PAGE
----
Giant Spiders on Mars!

Eek, spiders! All right, so it’s not actually little green arachnids we’re talking about here, but they are definitely spidery features. Called araneiform terrain, these clusters of radially-branching cracks in Mars’ south polar surface are the result of the progressing spring season, when warmer temperatures thaw subsurface CO2 ice.

As dry ice below the surface warms it can sublimate rapidly and burst through the frozen ground above, creating long cracks. If the material below is dark it can be carried upwards by the escaping gas, staining the surface.

Each dark splotch is around 100 meters wide.

This image was acquired by the HiRISE camera aboard NASA’s Mars Reconnaissance Orbiter on September 26, from a distance of 262 km (163.8 miles). See the full-size scan here, and check out more recent HiRISE images in the November PDS release here.

Credit: NASA/JPL/University of Arizona

15 Replies to “Giant Spiders on Mars!”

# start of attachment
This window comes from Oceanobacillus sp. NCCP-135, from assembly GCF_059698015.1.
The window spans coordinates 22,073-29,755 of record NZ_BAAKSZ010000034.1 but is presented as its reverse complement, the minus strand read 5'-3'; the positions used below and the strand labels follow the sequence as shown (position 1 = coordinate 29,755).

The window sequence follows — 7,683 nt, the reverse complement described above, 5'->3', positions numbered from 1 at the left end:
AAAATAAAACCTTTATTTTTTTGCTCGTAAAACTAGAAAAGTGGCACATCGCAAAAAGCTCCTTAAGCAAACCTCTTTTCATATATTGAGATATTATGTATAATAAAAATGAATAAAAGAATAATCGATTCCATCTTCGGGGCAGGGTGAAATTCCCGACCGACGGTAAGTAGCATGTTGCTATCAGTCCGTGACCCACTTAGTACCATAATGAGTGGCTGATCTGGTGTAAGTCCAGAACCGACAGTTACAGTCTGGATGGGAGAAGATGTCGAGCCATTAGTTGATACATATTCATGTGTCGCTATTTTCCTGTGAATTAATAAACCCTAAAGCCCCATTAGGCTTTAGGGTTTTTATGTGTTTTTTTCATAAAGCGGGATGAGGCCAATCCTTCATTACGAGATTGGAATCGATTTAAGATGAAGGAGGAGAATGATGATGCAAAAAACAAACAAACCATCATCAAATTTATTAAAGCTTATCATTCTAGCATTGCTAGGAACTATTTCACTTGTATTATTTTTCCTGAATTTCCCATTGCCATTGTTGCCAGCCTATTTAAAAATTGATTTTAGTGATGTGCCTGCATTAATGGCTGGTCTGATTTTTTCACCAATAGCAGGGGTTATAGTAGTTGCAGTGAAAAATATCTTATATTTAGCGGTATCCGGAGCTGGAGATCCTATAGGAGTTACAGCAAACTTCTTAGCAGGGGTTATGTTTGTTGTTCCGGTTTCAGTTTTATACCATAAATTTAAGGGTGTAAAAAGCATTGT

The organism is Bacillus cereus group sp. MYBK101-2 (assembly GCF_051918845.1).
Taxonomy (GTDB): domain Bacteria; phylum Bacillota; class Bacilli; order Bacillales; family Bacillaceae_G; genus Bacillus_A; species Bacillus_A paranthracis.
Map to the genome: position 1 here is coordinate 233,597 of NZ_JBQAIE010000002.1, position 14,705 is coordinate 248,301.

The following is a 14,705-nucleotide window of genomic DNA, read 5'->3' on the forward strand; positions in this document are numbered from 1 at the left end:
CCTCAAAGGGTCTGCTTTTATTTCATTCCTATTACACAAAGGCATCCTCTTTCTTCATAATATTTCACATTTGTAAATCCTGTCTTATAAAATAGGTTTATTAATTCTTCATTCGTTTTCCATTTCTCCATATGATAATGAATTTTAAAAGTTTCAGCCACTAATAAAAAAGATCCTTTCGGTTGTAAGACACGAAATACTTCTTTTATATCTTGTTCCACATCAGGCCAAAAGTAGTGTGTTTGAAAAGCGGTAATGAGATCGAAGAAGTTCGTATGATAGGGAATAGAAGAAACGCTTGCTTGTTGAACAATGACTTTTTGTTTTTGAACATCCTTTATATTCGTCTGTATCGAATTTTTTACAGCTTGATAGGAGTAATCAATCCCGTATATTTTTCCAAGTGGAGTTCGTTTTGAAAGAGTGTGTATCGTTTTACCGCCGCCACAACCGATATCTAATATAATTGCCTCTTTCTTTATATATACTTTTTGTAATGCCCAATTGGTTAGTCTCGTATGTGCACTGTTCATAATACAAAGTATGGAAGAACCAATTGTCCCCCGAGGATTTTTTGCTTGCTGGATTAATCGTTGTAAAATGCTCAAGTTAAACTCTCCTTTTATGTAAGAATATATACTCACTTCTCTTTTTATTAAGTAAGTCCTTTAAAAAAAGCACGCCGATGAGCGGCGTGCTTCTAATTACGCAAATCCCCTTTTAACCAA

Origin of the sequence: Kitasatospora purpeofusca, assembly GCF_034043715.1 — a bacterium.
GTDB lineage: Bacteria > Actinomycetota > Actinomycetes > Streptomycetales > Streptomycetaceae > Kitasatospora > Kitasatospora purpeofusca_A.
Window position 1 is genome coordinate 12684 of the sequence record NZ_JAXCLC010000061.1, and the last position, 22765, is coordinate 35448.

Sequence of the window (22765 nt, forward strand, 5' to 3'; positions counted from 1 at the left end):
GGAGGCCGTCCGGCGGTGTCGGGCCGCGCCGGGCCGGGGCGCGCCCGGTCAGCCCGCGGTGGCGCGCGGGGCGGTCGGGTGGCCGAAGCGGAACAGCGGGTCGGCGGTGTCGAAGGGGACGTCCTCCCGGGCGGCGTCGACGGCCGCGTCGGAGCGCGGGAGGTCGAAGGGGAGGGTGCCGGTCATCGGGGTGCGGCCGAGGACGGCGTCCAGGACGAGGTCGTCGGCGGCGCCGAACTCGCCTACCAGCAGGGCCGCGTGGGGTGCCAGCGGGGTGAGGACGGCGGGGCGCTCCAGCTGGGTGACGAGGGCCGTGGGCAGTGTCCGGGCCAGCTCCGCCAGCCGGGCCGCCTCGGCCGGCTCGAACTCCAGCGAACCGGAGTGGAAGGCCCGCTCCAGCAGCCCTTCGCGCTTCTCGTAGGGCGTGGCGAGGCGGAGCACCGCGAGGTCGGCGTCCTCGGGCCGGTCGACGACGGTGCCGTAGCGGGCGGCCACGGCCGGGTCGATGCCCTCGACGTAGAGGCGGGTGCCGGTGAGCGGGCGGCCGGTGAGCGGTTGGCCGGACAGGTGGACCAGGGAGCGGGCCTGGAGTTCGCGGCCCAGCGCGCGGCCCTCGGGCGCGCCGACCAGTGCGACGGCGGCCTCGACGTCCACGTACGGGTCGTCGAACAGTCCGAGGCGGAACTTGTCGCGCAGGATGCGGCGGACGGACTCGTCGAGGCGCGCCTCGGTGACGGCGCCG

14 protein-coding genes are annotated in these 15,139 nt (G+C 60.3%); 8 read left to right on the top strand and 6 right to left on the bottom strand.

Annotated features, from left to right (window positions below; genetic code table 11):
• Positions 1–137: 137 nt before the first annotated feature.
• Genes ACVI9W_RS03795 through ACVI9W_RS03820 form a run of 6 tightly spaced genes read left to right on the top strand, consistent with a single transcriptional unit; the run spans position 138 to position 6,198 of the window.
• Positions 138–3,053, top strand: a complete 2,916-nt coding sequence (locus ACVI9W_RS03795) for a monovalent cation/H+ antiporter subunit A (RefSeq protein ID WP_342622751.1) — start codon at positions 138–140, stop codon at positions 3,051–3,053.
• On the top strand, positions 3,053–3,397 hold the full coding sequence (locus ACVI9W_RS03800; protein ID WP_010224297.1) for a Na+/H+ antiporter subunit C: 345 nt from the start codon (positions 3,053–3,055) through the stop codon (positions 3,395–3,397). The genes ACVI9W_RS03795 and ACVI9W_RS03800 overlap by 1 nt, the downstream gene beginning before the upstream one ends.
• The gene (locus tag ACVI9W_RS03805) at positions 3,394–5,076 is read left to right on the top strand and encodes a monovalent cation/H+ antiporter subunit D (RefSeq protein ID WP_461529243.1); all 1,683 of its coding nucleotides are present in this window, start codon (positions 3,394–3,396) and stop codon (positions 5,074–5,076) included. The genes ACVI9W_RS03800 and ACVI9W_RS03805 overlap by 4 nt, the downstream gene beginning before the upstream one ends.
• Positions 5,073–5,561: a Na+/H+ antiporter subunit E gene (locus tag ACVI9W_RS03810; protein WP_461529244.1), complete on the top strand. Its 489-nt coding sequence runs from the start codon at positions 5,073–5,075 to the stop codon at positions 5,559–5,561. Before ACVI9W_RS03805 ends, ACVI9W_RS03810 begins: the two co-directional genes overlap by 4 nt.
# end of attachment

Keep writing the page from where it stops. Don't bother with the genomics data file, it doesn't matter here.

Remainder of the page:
1. “…staining the surface…If the material below is dark” or blowing away the accumulated dust? Probably a combination of both? I wonder how stable the surface around these areas are.. i.e. not good for walking across? What is the resolution of this imagery – how big are the ‘spiders’?

    1. Well, if you know the angular resolution of the camera, then you just need to figure out what width that is at a 262 km distance. Then divide that number of meters by 512 pixels (the width of the full-size scan linked to in the last para of the article) to get your meters per pixel resolution.

      1. Thanks Jason.. very interesting. Mars sure is a strange place, Eh? Some day, I hope someone gets a chance to investigate those features up close!

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      2. Yeah! Where is that guy? Lessee.. Mick is in his 70’s now, Bowie his 60’s? Tell you what…. if they keep rockin, so will I!

      3. Vampires? The recent fascination on the boob, cinema and web concerning ‘vampires’, is an interesting social phenom(?) but hardly worth more than a passing glance for me…

      4. It was meant more as a quip per said rockers and their ilk’s odd shared palour of morbidity as if they were being kept alive (as Keith Richards is) by transfusing themselves with new blood now and again.

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